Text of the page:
My final problem with the term in relation to Perry is that charges of appropriation tend to reconstitute the appropriator into a stable subject who could have appropriated or not appropriated—and should not have done so. But, as Perry herself puts it, she doesn’t really have a choice. For a white person to be a person, to feel like a person, she has to be in proximity to blackness. Whiteness is thrown away, albeit temporarily, in an act of self-abolition that is necessarily an act of appropriation, because the void nullity that is and was whiteness requires filling. Miley “want[ed] something that feels black” because being white doesn’t feel like much; Perry turns to racial drag because the alternative is “just stick[ing] to baseball and hot dogs, and that's it”—that is, sticking to nothing. We can, and should, pay critical attention to the ways in which whiteness affectively recharges itself through fantasies of animated racial others. But, in offering these critiques, we also shouldn’t foreclose the possibility that these white desires for the racial other—to be the racial other—mark an attunement to a tonality and affectivity that resonate as the inappropriable source of even the most appropriated stars of proper black American culture. I’m talking, of course, about the refusal to be appropriated, to become property, about the willed and unwilled function of being property’s persistent problem, about the radical origins of black culture, about the quotidian sounding and resounding of the black radical tradition. I’m talking, then, about the perpetual parabasis of whiteness, the force that interrupts it, that calls it out from itself, and calls it to be(come) other.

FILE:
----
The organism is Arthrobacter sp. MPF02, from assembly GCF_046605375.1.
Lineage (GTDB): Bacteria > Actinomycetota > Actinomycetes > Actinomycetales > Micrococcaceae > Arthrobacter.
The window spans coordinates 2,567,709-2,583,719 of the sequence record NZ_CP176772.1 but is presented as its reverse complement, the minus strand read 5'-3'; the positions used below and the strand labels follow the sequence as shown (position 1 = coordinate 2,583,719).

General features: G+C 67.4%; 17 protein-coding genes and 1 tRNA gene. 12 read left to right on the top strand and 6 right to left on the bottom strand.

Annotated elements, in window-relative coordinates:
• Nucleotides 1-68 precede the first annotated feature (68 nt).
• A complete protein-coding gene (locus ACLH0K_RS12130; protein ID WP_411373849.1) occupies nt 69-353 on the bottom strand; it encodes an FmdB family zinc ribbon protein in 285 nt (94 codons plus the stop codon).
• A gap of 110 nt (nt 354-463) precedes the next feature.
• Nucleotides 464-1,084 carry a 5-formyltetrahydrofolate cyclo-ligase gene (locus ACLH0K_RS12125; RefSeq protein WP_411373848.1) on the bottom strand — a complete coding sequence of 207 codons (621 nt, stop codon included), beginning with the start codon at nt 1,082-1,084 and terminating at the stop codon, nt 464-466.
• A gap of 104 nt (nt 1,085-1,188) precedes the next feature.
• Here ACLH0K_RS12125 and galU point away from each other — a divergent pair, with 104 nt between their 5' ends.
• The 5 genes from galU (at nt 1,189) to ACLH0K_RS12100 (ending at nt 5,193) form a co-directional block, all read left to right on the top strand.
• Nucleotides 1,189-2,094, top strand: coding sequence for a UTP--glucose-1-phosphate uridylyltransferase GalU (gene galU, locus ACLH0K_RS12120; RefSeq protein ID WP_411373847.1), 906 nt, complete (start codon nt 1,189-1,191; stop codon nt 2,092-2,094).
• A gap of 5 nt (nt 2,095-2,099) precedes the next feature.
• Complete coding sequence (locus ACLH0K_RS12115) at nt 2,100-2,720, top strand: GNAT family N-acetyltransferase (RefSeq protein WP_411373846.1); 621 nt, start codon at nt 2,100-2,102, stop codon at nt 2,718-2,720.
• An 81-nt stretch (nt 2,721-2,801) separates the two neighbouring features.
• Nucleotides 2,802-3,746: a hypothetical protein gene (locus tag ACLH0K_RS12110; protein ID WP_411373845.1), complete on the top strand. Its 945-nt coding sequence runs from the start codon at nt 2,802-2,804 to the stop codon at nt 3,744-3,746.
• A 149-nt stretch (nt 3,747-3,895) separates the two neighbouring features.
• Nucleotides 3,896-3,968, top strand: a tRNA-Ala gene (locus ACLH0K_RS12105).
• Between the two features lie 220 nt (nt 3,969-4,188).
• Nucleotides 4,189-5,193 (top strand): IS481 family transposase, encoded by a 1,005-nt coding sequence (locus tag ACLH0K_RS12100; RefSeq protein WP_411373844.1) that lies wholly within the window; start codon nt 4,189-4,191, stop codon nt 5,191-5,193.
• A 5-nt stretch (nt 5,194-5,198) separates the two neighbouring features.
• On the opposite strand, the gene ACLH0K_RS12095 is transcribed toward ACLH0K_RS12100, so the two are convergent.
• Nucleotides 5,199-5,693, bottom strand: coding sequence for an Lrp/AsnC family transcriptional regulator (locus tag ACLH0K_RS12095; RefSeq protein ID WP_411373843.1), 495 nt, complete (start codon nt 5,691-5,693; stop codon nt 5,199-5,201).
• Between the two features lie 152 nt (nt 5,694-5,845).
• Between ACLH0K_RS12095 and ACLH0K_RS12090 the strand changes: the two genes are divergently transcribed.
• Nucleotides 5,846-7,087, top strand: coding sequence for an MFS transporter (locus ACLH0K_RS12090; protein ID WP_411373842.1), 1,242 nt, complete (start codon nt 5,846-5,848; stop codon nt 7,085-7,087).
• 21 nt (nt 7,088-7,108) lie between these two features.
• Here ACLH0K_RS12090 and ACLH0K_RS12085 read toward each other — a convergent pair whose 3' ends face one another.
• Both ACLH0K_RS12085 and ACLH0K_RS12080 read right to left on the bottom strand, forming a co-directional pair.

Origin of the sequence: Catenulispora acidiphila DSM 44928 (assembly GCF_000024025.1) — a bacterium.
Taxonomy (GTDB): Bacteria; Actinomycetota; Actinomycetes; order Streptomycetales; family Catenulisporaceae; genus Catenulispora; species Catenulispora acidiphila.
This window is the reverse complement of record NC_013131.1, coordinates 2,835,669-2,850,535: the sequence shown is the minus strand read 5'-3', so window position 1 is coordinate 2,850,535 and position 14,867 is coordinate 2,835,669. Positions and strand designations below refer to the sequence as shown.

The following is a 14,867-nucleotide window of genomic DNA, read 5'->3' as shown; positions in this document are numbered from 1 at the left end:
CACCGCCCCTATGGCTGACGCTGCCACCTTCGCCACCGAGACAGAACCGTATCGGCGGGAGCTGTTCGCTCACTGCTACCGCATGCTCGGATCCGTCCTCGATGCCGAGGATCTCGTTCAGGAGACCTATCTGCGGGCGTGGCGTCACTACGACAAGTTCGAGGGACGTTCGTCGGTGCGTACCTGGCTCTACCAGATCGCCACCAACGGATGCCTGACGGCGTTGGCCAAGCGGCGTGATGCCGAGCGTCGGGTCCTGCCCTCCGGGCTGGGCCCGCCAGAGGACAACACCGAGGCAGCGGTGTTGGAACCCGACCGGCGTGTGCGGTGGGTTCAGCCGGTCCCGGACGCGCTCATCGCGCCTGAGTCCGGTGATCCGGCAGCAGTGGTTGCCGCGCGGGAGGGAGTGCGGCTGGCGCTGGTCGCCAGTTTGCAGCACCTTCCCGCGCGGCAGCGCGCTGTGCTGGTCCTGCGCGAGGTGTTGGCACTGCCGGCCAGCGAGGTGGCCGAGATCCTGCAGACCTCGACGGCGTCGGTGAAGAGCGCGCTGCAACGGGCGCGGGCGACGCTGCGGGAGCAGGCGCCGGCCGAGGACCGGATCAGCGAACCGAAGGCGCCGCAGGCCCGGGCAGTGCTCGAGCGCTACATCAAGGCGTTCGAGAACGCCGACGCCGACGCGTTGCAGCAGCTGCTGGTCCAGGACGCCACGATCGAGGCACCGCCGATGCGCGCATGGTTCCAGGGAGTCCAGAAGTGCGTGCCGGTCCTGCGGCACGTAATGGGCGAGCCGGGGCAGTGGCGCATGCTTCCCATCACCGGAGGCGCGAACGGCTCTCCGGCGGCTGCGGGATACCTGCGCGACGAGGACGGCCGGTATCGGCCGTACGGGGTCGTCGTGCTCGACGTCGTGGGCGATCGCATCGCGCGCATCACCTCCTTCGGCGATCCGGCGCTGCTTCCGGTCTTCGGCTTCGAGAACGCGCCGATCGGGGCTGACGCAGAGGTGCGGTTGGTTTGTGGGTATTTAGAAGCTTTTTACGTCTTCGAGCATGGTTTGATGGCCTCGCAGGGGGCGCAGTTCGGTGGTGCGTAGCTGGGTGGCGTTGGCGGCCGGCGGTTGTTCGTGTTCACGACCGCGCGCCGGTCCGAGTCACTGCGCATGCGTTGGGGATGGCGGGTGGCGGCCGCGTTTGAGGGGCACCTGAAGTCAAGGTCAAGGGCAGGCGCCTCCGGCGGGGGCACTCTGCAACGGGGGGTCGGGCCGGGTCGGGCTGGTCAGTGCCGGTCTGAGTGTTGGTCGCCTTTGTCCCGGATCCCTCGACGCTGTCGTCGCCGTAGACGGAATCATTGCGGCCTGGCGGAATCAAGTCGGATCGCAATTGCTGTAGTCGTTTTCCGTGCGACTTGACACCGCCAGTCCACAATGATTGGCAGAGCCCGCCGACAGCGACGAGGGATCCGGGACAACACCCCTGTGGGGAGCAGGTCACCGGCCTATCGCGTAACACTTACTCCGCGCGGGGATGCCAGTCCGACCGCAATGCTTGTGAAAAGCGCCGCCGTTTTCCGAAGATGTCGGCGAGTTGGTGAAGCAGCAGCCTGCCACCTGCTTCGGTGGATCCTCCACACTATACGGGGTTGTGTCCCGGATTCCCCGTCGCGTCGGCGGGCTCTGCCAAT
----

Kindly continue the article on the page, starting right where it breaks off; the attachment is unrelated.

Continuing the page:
I mean, really, looking at her career, is it much of a stretch to suggest that Katy Perry can’t stand whiteness? That her career is simply an attempt to get away from it, even if (or especially if) her attempts ultimately “fuck [her] in the ass,” as she put it, because she’s also, clearly, a racist? She’d rather be some kind of alien than an ordinary white lady—a transspecies maneuver that itself necessitates mobilizing drum and bass, dubstep, and Kanye. It’s in “E.T.” that Perry literalizes her program of appropriation as one of self-alienation.
But my point here isn’t to exculpate. It’s rather to think through the imbrication of appropriation and self-alienation, of the co-presence of taking and giving away in the field of whiteness. Whiteness has a peculiar ontological status: it is the only thing that can give itself away without giving anything at all because it is in fact nothing. (Compare this to the work of people like Fred Moten and Nahum Chandler, for whom the originary dispossession that is blackness converts into an originary generosity, a fecundity, a giving-without-taking, an intimation of a post-property undercommons.) If whiteness gives nothing when it gives itself away, this giving-away always is a taking.